Thursday, April 3, 2014

A Great Finally Finished Friday - NO! Wait, it's Thursday!

 That's right!  It is Thursday.  I had these blocks done last Saturday, but in typical Brenda-Fashion, I procrastinated on the backgrounds.  I had a heap of time and motivation to get them done today though, so here they are...

Sorry for the paperclips on the owls!  Wind is not my friend - ever! - when trying to photograph my art.  Then I accidentally learned that the wind wouldn't knock them off of the support rail.  Live and learn I guess!

In case you're wondering how I did it, here's how:

I picked up a Speedball Block Printing Kit and a Speedball Speedy-Carve Block for this project.  The assignment called for an Xacto Knife and cardboard.  Me being me, I just couldn't do that - plus, I'm super duper clumsy and very dangerous.  I use Xacto blades to my peril. 

The kit came with a lino block, black water based ink, a brayer (I didn't even know they had a name, I'd always just called them ink rollers), a foam tray, and a cutting tool (with blades #1, #2, & #5).  The owl was done on the 4x5 lino block that came with the kit.  The flower was done on the Speedy-Carve block and then cut out.  There are all sorts of tutorials for tracing and transferring your sketches to blocks and I won't go into those here.  I just used a simple pencil to sketch directly on the block.  Then I carved!  Be careful and go slowly - those cutting tools are super sharp!

Since the ink was water based, I knew I would need to do the background before I printed since I wanted a water color effect.  I used watered down craft paint (Blue: Americana Whispering Turquoise, Indian Turquoise, and Turquoise)(Green: Americana Sea Glass, Folk Art Aqua, and Americana Bluegrass Green)(Orange: Folk Art New Leaf Green, Tangerine, and Americana Vivid Violet) and painted wet into wet - I drenched my watercolor paper in water and then let the colors bleed into one another.  I didn't let any dry and apply another layer.  I wanted fun, but uncomplicated.  I used my heat tool to dry - because I'm impatient.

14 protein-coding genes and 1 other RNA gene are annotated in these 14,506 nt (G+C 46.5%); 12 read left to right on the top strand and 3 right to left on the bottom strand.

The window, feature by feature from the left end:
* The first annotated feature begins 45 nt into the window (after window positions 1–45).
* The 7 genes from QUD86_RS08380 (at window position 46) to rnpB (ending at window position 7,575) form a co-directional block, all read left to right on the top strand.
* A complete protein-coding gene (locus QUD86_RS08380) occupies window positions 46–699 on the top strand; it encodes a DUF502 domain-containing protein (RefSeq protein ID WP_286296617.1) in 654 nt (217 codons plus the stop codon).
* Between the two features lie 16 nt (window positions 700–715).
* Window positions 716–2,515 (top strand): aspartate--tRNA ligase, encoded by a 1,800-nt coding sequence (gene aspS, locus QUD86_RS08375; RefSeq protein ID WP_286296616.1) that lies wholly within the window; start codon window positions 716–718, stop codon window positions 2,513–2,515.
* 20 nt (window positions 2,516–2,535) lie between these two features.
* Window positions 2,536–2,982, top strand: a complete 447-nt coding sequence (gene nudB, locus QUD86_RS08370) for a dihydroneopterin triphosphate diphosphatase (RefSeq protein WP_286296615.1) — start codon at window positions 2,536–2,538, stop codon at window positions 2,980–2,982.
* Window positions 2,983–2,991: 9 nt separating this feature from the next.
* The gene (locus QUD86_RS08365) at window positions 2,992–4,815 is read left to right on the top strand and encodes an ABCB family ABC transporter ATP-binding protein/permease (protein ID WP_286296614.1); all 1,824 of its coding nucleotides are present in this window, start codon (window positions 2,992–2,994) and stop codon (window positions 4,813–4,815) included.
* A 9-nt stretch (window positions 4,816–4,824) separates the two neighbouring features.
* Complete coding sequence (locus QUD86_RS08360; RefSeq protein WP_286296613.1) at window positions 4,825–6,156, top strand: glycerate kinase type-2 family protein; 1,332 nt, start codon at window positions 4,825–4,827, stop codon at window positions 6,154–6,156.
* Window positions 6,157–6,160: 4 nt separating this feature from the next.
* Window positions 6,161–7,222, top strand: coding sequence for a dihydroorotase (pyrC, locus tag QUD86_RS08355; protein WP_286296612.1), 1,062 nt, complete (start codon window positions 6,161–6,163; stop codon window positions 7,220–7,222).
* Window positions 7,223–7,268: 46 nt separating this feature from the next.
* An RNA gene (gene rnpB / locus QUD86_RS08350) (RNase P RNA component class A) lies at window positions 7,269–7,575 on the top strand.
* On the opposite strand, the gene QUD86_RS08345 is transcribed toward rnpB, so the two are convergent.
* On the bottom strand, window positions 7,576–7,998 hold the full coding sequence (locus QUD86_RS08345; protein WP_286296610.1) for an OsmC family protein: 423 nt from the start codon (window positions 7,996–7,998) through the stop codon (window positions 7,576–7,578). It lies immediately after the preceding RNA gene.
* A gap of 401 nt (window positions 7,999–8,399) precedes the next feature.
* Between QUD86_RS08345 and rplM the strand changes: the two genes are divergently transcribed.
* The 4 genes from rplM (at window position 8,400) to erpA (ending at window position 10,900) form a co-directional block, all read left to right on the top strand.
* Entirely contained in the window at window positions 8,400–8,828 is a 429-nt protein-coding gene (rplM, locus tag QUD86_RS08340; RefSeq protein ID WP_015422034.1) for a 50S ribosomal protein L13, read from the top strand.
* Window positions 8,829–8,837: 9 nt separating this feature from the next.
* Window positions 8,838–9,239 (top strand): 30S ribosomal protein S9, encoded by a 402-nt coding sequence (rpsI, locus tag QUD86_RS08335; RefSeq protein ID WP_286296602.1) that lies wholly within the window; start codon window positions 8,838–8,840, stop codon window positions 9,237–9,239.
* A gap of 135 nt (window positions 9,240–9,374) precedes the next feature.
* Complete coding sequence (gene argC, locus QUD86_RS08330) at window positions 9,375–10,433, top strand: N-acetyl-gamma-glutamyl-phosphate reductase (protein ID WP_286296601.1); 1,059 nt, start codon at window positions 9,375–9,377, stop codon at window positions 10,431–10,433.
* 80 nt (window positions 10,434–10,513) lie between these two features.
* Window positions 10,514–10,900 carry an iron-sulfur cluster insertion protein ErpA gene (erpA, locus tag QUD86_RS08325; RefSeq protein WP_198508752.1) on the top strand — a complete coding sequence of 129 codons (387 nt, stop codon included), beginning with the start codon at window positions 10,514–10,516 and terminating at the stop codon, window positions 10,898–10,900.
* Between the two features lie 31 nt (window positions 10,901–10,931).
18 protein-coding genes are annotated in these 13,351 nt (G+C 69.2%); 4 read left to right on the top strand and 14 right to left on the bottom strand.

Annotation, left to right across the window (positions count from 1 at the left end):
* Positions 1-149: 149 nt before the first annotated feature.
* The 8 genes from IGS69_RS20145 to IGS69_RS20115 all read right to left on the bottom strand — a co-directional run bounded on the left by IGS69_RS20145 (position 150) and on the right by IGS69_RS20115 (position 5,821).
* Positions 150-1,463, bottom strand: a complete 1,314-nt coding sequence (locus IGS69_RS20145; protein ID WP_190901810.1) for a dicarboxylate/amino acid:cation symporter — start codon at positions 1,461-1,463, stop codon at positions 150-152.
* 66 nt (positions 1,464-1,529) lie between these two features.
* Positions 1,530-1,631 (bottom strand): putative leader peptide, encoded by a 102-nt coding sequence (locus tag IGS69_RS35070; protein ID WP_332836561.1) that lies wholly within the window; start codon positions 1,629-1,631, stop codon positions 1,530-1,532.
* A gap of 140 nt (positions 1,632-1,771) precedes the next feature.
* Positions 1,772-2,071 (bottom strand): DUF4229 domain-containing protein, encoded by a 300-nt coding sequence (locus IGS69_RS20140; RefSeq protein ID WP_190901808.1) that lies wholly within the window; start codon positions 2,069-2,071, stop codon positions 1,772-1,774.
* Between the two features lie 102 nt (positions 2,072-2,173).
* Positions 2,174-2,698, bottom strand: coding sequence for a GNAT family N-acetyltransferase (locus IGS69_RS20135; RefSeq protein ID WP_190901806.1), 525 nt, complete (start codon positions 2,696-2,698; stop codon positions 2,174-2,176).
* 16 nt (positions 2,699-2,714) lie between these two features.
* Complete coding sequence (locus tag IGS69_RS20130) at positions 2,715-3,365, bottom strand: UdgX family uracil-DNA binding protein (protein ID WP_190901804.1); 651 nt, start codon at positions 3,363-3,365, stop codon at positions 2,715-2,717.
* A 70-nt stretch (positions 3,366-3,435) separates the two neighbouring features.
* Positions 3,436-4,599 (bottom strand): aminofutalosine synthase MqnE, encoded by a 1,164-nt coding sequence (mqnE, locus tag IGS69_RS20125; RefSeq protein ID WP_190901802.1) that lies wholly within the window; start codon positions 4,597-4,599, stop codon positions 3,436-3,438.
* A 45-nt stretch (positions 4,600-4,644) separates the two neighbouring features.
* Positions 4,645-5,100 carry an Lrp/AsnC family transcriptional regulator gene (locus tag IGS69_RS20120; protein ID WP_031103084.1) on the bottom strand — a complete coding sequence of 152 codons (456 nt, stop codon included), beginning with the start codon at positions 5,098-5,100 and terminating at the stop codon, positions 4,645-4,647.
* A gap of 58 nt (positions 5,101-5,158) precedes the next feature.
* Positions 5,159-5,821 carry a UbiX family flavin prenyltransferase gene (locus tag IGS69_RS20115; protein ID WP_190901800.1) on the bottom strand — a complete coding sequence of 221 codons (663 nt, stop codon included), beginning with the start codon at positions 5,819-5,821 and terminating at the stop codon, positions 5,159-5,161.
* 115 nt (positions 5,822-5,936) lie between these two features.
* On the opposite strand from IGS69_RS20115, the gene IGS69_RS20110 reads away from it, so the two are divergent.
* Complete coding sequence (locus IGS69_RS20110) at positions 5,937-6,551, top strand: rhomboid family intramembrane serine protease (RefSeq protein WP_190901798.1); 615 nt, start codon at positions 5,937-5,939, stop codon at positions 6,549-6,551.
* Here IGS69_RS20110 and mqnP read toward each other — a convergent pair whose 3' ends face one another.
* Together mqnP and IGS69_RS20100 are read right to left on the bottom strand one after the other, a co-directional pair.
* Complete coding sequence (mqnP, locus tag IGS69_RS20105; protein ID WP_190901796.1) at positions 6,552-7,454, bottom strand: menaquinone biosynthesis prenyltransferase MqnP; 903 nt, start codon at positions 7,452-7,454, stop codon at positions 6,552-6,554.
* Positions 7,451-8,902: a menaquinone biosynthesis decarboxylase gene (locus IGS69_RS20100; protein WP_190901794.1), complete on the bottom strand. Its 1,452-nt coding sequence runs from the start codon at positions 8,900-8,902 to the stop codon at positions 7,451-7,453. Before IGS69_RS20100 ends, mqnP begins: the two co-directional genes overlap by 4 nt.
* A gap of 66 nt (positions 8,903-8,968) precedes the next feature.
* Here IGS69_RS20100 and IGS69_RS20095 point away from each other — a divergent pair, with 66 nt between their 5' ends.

You could use an oil-based ink or even straight acrylic if you want to do any kind of water/wet effects on top of your print.

I then rolled the ink on my blocks and pressed them to my papers.  The faded out prints are "ghost prints".  If you don't know what a ghost print is - it is a 2nd printing without applying more ink.  I really like ghost prints.  It's almost like they're distressed or layered without even trying.  A note on the Speedball block printing ink - it is very think and can be very gloppy.  If you're using it, use it with very bold designs and/or think lines.  It tends to glop in the fine lines and they disappear.  They can still be seen some however because the ink will peak when you pull the block away, so you get a little bit of a relief effect.  So word of caution there.

That was it.  And then I printed and printed and printed and printed!

To wash the ink off the blocks, I just washed them with warm water.  The actual lino block is adhered to a block of wood - so don't get that wet... it will warp.  Use a stiff brush to get in the nooks. 

I will definitely be picking up some more blocks - probably the Speedy blocks as they are truly super easy to cut and will even try my hand at stamp making.  But more than likely, I'll just leave the stamps to the pros!

This project is kind of a sad one for me because it is my last one for the semester.  I'm not sure if I'll be able to take any studio classes next semester yet.  (The problem being that I go to a small campus, not the main one, and so it would require a commute.  We'll see how things line up closer to August.)

Just a great big paper and a Final Exam left in this class.  It's been super fun and I've totally enjoyed it.  It has made me try a few new things, get back to basics, and truly sparked my creativity.

Y'all have a great rest of your day and I'll see ya later!

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